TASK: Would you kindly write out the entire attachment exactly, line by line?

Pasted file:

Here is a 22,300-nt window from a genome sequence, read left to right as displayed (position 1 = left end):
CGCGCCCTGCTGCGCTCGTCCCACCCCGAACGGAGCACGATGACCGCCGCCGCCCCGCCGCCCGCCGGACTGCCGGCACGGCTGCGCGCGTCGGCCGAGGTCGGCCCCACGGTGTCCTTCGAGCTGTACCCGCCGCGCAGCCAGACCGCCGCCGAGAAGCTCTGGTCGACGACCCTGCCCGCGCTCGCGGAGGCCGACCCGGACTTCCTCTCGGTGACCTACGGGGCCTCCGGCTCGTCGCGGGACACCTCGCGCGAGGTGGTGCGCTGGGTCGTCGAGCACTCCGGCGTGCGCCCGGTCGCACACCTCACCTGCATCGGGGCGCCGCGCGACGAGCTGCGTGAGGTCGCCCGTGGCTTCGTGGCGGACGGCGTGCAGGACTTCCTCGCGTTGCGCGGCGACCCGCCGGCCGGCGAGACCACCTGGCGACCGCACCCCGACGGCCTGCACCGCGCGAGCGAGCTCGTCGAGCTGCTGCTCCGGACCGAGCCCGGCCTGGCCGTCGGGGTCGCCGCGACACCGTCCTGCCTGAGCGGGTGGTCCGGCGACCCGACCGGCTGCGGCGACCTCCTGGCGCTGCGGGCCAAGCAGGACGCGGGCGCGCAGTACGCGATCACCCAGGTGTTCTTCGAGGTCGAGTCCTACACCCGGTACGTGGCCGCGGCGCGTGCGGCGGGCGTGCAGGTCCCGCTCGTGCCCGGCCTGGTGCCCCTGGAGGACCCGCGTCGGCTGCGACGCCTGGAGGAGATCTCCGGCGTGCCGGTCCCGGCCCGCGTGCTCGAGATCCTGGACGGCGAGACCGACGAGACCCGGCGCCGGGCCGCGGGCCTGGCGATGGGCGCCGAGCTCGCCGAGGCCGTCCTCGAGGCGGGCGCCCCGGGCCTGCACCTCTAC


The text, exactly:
Here is a 22,300-nt window from a genome sequence, read left to right as displayed (position 1 = left end):
CGCGCCCTGCTGCGCTCGTCCCACCCCGAACGGAGCACGATGACCGCCGCCGCCCCGCCGCCCGCCGGACTGCCGGCACGGCTGCGCGCGTCGGCCGAGGTCGGCCCCACGGTGTCCTTCGAGCTGTACCCGCCGCGCAGCCAGACCGCCGCCGAGAAGCTCTGGTCGACGACCCTGCCCGCGCTCGCGGAGGCCGACCCGGACTTCCTCTCGGTGACCTACGGGGCCTCCGGCTCGTCGCGGGACACCTCGCGCGAGGTGGTGCGCTGGGTCGTCGAGCACTCCGGCGTGCGCCCGGTCGCACACCTCACCTGCATCGGGGCGCCGCGCGACGAGCTGCGTGAGGTCGCCCGTGGCTTCGTGGCGGACGGCGTGCAGGACTTCCTCGCGTTGCGCGGCGACCCGCCGGCCGGCGAGACCACCTGGCGACCGCACCCCGACGGCCTGCACCGCGCGAGCGAGCTCGTCGAGCTGCTGCTCCGGACCGAGCCCGGCCTGGCCGTCGGGGTCGCCGCGACACCGTCCTGCCTGAGCGGGTGGTCCGGCGACCCGACCGGCTGCGGCGACCTCCTGGCGCTGCGGGCCAAGCAGGACGCGGGCGCGCAGTACGCGATCACCCAGGTGTTCTTCGAGGTCGAGTCCTACACCCGGTACGTGGCCGCGGCGCGTGCGGCGGGCGTGCAGGTCCCGCTCGTGCCCGGCCTGGTGCCCCTGGAGGACCCGCGTCGGCTGCGACGCCTGGAGGAGATCTCCGGCGTGCCGGTCCCGGCCCGCGTGCTCGAGATCCTGGACGGCGAGACCGACGAGACCCGGCGCCGGGCCGCGGGCCTGGCGATGGGCGCCGAGCTCGCCGAGGCCGTCCTCGAGGCGGGCGCCCCGGGCCTGCACCTCTAC